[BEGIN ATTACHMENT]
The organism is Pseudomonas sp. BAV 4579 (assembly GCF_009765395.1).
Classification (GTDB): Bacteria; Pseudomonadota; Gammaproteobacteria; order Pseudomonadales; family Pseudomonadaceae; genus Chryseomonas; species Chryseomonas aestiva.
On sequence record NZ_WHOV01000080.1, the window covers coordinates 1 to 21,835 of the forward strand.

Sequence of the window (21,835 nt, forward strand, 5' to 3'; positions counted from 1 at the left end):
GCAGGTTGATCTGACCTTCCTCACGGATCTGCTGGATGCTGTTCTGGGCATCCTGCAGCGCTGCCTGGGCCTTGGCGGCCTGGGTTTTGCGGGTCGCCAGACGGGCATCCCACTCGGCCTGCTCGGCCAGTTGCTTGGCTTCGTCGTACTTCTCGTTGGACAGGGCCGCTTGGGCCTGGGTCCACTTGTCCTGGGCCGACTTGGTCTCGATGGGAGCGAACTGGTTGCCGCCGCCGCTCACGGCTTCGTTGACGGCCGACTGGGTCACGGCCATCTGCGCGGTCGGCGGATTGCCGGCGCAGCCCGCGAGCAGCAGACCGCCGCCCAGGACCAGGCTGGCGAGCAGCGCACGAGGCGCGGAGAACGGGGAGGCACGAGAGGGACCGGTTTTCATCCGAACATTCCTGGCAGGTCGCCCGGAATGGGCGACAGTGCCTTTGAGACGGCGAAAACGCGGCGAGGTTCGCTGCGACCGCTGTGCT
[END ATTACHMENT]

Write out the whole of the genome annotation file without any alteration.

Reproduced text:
The organism is Pseudomonas sp. BAV 4579 (assembly GCF_009765395.1).
Classification (GTDB): Bacteria; Pseudomonadota; Gammaproteobacteria; order Pseudomonadales; family Pseudomonadaceae; genus Chryseomonas; species Chryseomonas aestiva.
On sequence record NZ_WHOV01000080.1, the window covers coordinates 1 to 21,835 of the forward strand.

Sequence of the window (21,835 nt, forward strand, 5' to 3'; positions counted from 1 at the left end):
GCAGGTTGATCTGACCTTCCTCACGGATCTGCTGGATGCTGTTCTGGGCATCCTGCAGCGCTGCCTGGGCCTTGGCGGCCTGGGTTTTGCGGGTCGCCAGACGGGCATCCCACTCGGCCTGCTCGGCCAGTTGCTTGGCTTCGTCGTACTTCTCGTTGGACAGGGCCGCTTGGGCCTGGGTCCACTTGTCCTGGGCCGACTTGGTCTCGATGGGAGCGAACTGGTTGCCGCCGCCGCTCACGGCTTCGTTGACGGCCGACTGGGTCACGGCCATCTGCGCGGTCGGCGGATTGCCGGCGCAGCCCGCGAGCAGCAGACCGCCGCCCAGGACCAGGCTGGCGAGCAGCGCACGAGGCGCGGAGAACGGGGAGGCACGAGAGGGACCGGTTTTCATCCGAACATTCCTGGCAGGTCGCCCGGAATGGGCGACAGTGCCTTTGAGACGGCGAAAACGCGGCGAGGTTCGCTGCGACCGCTGTGCT